Monday, June 13, 2016

1940s Fabric Collaboration

I am currently working on a very exciting project.  I was recently approached by Contrado, a company that prints fabrics.  You can design your own fabric and get it printed onto any type of fabric, from cashmere to silk to cotton to you name it!  They have everything. Check out Handmade Jane's post on her tour of the factory.

I had always wanted to try printing my own fabric, but all the companies for doing this are based in the U.S., making it very expensive to order any fabric.  Until now! So I am delighted that this company is UK-based (and also family-run! double hurrah!). They let me try out their fabric printing service for an upcoming sewing project.

My inspiration for the fabric collaboration came from this 1940 Sears catalogue photo:


I'm using this pattern to try and recreate the look:


I'm almost done sewing (just need to attach the bodice to the skirt, insert zipper and sleeves and hem it).  Whoohoo.  Very excited.  Tomorrow David will share a guest post on how he designed the fabric based on the 1940 Sears Catalogue photo.

Friday, June 10, 2016

Butterick 5209: The "Garden of Dreams Dress"



One our favourite place in Kathmandu was the 'Garden of Dreams'.  Our friends recommended it to us and it did not disappoint! It is a garden that was designed by Field Marshal Kaiser Sumsher Rana in the early 1920s as a private garden.  It has since been open to the public, restored (during 2000-2007) and is a beautiful oasis in the middle of the bustling city.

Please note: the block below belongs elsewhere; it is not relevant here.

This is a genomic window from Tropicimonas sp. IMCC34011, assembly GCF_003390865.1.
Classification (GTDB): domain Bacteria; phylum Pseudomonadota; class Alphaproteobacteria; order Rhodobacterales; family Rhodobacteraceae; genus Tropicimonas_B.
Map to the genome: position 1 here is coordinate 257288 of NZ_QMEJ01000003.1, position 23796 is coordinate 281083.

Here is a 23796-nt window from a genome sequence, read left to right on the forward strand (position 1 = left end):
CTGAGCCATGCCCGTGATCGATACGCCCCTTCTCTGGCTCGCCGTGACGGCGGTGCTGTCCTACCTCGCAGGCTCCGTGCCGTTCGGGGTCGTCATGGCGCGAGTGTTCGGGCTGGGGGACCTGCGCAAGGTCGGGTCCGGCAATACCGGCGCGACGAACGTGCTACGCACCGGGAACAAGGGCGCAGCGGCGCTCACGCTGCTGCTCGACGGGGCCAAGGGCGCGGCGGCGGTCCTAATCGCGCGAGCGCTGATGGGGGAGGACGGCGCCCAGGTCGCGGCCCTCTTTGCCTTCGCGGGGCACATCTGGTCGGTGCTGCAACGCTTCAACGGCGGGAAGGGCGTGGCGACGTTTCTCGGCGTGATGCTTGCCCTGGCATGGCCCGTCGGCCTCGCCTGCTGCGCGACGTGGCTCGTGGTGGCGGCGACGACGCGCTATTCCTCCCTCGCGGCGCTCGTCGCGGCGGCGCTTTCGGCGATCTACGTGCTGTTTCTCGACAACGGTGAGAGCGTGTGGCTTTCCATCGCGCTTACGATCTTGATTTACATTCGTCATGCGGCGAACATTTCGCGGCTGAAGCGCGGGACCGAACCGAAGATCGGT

How stunning is this photo of the garden pond in the late afternoon light?  It looks like a beautiful painting:


For our anniversary trip, I decided to tackle one of my UFOs, Butterick 5209.

This is also one of the patterns for 'The Big Vintage Sew-along'.  If you haven't already, check out this super fun sew-along using vintage Butterick, McCall and Vogue patterns.  The perfect impetus to finish my UFO (aka 'unfinished object).


Butterick 5209 is a pattern from 1947 that features a stunning halter top or cap sleeved dress.  The bodice is smooth around the midriff and then creates a stunning gathered halter top effect.  The skirt is attached through a gathered waist.


I chose a fabulous tropical print pattern with bright orange flowers.  I'm not sure what the fabric is but it is very easy to work with and drapes well.  I got the fabric several years ago from Fabric Depot, a massive fabric store, in Portland.


This poor dress languished in my UFO pile for three years!  Why you might ask?  Well, I started sewing the halter dress and then halfway through decided that maybe the cap sleeves would look better on me.  I went back to the patterns and realised each version was sewn a completely different way and I would have to unpick the halter to make the other version.  Silly me.  But with my good luck the The Big Vintage Sew-along was announced and I immediately remembered the dress!  Finally, I could successfully participate in a  sew-along and finish my UFO! teehee.



I got the dress back out and realised I liked the halter version better anyways and just finished it up!  It was the perfect dress for our adventures in the Garden of Dreams:


I was even able to find out what the Garden of Dreams would have looked like in the 1940s:

The grand building in the background is a restaurant and that is where David and I had our anniversary dinner--looking out over the garden.



I even had the perfect orange shoes to wear with the dress:


YAY! What a fantastic day!  So happy I was also able to participate in the Sew-along (looking forward to more in the future??)


And I'm hoping that now that I have a fantastic summery halter dress that I will go to more warm and sunny places in the not-so-distant future :-)